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Omega caliber 601 problem.


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Hello watchfriends, I have serviced an Omega dynamic caliber 601. After reassembly the watch runs very nice for two days. After winding it again it won't run???? It seems to be very nice in beat. After removing the pallets, the wheels seem to run freely.  What can cause this suddenly problem. Could a bad mainspring be the problem?

Thank you all for your help in advance.

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Hi a little bit of history on the watch and also some pictures.  From what you describe it may be a bit of floating debris. Bent tooth cracked tooth binding mainspring in the barrel, the list could go on ,  best approach is to dismantle again and inspect each bit as you put it together, did you remove/replace mainspring, ?  Best guess mainspring binding as it only occurs when you wind it up again check it out,  if you re placed/refitted mainspring did you use a winder or your hands.

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Hello Watchweasol, I didn't replace the mainspring, because I wanted to know if the watch would run at all. I used a mainspringwinder to refitt the spring.

In the meantime I have ordered a new spring.

 

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53 minutes ago, Gaus said:

Hello Watchweasol, I didn't replace the mainspring, because I wanted to know if the watch would run at all. I used a mainspringwinder to refitt the spring.

In the meantime I have ordered a new spring.

 

Unlikely the mainspring causing that sort of problem, unless the end has broken. Can you feel tension as you wind?

Do you have a pic of the old mainspring?

Is it running with dial and hands on ?

 

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  • 2 weeks later...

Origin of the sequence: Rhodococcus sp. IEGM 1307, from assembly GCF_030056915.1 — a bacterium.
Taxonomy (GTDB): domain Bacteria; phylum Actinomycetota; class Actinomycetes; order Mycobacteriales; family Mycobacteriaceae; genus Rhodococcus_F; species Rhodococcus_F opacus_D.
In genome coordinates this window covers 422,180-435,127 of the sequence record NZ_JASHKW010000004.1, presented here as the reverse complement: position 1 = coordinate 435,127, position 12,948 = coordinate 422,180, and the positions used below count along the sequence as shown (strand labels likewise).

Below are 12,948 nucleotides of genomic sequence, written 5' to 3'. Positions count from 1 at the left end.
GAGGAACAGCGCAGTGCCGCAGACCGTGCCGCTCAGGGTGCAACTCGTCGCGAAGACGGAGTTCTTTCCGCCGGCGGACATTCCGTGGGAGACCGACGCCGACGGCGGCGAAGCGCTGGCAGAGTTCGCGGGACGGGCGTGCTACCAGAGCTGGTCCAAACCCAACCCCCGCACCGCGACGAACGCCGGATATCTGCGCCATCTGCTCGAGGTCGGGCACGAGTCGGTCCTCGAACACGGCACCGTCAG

On 8/26/2023 at 12:12 AM, watchweasol said:

As you have ordered a mainspring we will start with that, make sure the barrel is clean and lubricated, check thr barrel bearings for sideshake causing a miss lock and barrel teeth for wear , bent , or cracked, when spring fitted  go from there

This.

Also assemble the train wheels (no pallet and balance)and put about about a half wind on the ratchet wheel. The wheels should spin.. once they stop, try to help them restart by using an oiler on the spoke of one of the wheel.. if it runs a bit you have a power transmission issue.

Good luck!

Anilv

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  • 1 month later...

Hello, I took some time because of vacation. I cleaned and lubricated the barrel (looked okay) en placed a new mainspring. I assembled the movement (wheels where running free).  I gave the movement a wind and it started running very well. After about 48 hours the watch stopped running. Again I gave it a full wind and it started running. Again for about 48 hours. But now, after about 25 hours it stops running. I have wind it again, and now I will wait how long it will run.  Probably the mainspringbarrel causes this problem anyway, I think. 

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 Hello Gaus,  

Its a culprit we create.

 The center hole of minute wheel somewhat wears out with every remov-replace, plus some risk of bending the extended pivot of third wheel or distortion of minute wheel. 

Peening the center hole often works, minute wheel can be poised, but much can't be done to un- wear the wear caused by remov-replace.  

The spring on sweep second pivot is there to keep the sweep hand from gittering.

You can find several discussion on WRT forum, reporting success with use of presto hand remover.

Rgds

 

 

 

Edited by Nucejoe
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On 12/1/2020 at 6:49 PM, PaulC said:

Hi all,

Stripping down an Omega Seamaster, Cal. 351. The movement is filthy (S/N = 1947 manufacture and it looks like it not been serviced since!).

Everything going swimmingly until now: the third wheel is below the train bridge, with what Omega parts list calls a ‘driving wheel for 3rd wheel’ sitting above the bridge - see picture.

I saw something sort of similar on a Phenix cal 180 recently where there was an intermediate bridge between the ‘driving wheel’ and the third wheel - in that case the driving wheel simply lifted off with no manipulation.

This one is not moving (al least it is, but locked into the third wheel below) - and I am very wary of exerting any force, obviously.

Is it simply held in by ‘gunk’ or am I missing something blindingly obvious. And if it is old oil that’s gone hard, how to loosen without snapping/bending the pivot of the driving wheel?

All and any ideas very welcome.

.......Paul (Northampton)

IMG_3136.jpeg

Here is one such discussion .

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On 8/25/2023 at 5:55 PM, Gaus said:

...After removing the pallets, the wheels seem to run freely. ... Could a bad mainspring be the problem?